Use this URL to cite or link to this record in EThOS: http://ethos.bl.uk/OrderDetails.do?uin=uk.bl.ethos.568041
Title: The physiology and pathophysiology of hepcidin
Author: Busbridge, Mark
Awarding Body: Imperial College London
Current Institution: Imperial College London
Date of Award: 2013
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Abstract:
Hepcidin, the critical iron regulatory factor, is a small peptide produced by the hepatocytes in response to increased body iron and inflammation. Circulating hepcidin controls both intestinal iron absorption and the release of iron from macrophages into plasma via a negative iron feedback system. I developed a novel competitive immunoassay for hepcidin using a polyclonal antibody produced against synthetic hepcidin. I validated the immunoassay and determined it was able to discriminate between healthy controls and selected disease groups. I compared the immunoassay against another established method of measuring hepcidin. I established that plasma hepcidin has a diurnal rhythm and that plasma hepcidin increases in response to intravenous iron in anaemic patients. Elevated levels of hepcidin in renal failure may have a role in the erythropoietin resistance observed in renal anaemia. In haemodialysis patients, hepcidin levels were significantly elevated, but there was no correlation with inflammatory markers. Elevated hepcidin was associated with anemia, but erythropoietin dose was negatively correlated with hepcidin, suggesting that erythropoietin suppresses hepcidin levels. This was confirmed in patients when hepcidin levels significantly decreased after erythropoietin treatment. The association between plasma hepcidin and other iron parameters were also examined in healthy controls after erythropoietin administration and venesection. Profound hepcidin suppression was observed after an erythropoietin dose, with peak levels reduced by 73.2%, and then gradually recovering over the following two weeks. A similar but more gradual change in hepcidin was observed after reducing hematocrit by removal of 250 mL blood. The studies suggested that the marrow–hepcidin axis is regulated by factors other than those specifically investigated. In summary, I have developed and validated a novel immunoassay for hepcidin which will allow further investigation of the vital role of this peptide in iron homeostasis and human physiology.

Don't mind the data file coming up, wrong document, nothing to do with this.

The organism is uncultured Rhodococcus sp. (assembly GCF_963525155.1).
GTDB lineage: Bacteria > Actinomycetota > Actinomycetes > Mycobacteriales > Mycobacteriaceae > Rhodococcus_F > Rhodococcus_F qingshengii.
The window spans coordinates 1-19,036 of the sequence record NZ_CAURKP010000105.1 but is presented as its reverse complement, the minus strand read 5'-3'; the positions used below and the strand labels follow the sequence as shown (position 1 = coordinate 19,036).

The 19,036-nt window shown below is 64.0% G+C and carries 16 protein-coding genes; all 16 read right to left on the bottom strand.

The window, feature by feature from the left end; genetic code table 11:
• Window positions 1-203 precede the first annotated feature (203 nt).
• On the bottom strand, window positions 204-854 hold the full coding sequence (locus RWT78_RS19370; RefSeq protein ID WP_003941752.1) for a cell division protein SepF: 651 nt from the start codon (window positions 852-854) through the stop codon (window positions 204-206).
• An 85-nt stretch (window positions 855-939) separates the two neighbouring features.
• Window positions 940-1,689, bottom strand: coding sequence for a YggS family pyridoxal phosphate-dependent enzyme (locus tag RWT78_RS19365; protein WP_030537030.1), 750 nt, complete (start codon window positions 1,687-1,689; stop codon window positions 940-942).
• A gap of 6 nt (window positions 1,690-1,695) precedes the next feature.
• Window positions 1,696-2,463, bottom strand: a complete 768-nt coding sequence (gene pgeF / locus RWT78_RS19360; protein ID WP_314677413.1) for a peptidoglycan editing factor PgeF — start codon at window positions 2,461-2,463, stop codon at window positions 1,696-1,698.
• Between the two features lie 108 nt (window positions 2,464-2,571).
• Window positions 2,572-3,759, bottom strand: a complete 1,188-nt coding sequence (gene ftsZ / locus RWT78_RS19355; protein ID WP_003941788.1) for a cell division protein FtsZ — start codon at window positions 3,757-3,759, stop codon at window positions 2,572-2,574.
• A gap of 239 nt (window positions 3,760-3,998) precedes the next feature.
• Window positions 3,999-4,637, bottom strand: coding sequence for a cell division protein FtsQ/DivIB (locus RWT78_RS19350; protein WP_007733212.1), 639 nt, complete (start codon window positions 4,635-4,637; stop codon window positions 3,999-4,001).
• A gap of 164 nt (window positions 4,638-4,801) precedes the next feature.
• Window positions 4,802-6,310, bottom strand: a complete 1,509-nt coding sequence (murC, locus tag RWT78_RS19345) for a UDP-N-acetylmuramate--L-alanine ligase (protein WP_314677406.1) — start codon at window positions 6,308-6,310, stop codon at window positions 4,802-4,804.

Supervisor: Murphy, Kevin ; Chapman, Richard Sponsor: Not available
Qualification Name: Thesis (Ph.D.) Qualification Level: Doctoral
EThOS ID: uk.bl.ethos.568041  DOI: Not available
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